The Memoirs of Walter Bagehot? How in heavens did I miss that? I pottered over to my edition of The Collected Works of Walter Bagehot: literary essays, check; historical essays, got it; four volumes of political essays, three on economics, all present and accounted for. Perhaps I had somehow missed a memoir in the two volumes that Norman St John-Stevas, the indefatigable editor of that great 15-volume edition of Bagehotiana, called ‘Miscellany’? Nope. Could Bagehot’s memoir have remained unpublished? Why hadn’t someone told me? There was no mention of a memoir in St John-Stevas’s biography of the great man, or in Ruth Dudley Edwards’s charming chrestomathy, The Best of Bagehot.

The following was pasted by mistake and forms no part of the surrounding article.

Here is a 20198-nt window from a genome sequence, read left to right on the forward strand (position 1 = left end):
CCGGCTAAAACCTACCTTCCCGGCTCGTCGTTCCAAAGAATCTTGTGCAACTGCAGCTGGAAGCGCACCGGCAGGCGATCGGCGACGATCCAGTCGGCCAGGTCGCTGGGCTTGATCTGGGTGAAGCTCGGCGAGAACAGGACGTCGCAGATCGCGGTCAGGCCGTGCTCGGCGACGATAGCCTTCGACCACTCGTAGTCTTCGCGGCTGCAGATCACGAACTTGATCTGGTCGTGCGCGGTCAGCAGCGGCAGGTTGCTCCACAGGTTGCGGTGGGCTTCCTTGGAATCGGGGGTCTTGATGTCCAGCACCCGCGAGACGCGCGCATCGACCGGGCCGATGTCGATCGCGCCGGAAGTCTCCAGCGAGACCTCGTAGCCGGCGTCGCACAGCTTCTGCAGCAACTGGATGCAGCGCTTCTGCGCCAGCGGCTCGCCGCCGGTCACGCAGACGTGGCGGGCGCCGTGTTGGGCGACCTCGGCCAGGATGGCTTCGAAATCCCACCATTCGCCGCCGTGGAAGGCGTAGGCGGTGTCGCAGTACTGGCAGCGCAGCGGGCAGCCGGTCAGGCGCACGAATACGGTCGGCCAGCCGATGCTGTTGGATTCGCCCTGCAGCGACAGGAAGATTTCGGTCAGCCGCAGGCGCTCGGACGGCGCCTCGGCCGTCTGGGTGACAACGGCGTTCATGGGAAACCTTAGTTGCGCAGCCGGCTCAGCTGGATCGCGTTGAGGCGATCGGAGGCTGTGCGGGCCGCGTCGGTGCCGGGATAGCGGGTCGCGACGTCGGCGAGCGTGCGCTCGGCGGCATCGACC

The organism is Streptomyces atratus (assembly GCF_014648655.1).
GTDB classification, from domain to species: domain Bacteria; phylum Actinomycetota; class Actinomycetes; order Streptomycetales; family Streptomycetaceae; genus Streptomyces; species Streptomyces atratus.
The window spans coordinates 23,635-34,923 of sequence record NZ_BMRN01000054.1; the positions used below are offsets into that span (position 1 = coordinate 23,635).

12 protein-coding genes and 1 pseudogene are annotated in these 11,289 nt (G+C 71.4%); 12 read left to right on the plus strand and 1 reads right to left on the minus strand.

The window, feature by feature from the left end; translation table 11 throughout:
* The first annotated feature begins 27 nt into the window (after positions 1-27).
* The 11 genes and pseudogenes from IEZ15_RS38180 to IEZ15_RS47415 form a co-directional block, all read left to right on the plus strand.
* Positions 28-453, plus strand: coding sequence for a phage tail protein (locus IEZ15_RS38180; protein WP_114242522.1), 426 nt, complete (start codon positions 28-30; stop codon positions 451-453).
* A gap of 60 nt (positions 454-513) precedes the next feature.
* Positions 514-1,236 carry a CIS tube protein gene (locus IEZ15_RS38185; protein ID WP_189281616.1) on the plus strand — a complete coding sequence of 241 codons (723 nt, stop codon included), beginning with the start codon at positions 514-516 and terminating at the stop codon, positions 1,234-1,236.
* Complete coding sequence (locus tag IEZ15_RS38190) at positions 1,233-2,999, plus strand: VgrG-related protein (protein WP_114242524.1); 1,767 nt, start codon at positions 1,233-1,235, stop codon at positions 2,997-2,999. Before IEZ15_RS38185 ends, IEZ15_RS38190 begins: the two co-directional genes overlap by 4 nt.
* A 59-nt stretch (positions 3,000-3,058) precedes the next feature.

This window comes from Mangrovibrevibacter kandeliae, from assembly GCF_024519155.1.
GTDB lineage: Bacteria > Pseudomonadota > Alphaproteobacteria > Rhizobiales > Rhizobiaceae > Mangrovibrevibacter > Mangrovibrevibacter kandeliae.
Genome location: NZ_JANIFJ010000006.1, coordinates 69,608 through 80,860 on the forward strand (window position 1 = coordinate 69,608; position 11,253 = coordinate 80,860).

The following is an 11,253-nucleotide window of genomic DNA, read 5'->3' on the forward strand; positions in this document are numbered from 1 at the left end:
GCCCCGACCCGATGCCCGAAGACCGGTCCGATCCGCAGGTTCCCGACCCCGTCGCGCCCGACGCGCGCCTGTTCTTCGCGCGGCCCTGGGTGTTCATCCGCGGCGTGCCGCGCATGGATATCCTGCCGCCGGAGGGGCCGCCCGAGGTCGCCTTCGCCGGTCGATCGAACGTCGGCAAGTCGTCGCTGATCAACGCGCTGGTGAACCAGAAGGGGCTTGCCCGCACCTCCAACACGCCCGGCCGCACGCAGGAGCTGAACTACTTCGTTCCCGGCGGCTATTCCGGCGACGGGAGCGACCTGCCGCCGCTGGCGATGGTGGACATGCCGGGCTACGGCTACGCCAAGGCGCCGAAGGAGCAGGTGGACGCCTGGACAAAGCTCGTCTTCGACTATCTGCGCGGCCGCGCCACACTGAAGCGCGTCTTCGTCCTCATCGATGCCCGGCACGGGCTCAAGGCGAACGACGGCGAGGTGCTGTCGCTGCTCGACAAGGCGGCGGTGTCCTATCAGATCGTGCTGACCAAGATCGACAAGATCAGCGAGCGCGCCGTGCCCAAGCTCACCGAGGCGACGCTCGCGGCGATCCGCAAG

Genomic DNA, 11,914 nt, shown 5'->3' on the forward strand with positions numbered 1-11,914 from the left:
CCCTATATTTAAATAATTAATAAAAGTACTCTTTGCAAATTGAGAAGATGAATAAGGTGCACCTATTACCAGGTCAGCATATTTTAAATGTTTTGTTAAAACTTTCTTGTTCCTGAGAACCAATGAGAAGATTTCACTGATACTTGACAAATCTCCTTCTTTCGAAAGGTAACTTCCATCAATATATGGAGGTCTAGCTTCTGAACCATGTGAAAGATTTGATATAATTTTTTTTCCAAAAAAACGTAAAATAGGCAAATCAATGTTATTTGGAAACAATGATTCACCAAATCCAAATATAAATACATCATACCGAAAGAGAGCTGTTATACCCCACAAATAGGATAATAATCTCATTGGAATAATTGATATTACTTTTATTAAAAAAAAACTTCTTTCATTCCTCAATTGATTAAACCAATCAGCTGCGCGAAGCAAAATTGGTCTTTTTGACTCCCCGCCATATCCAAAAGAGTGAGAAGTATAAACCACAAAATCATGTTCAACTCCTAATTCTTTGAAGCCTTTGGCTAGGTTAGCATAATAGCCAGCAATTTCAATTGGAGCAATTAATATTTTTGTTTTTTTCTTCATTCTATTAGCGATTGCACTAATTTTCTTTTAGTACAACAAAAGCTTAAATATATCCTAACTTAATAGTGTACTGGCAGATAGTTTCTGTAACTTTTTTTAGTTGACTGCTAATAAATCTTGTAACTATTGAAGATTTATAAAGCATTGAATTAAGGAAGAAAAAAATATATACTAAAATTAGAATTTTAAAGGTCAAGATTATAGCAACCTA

It wasn’t until I received galleys of this absorbing volume that the mystery was solved. The Memoirs of Walter Bagehot wasn’t edited by Frank Prochaska, a scholar of Victorian England, it was written by him. Or rather, it was assembled and massaged by him out of literary building blocks provided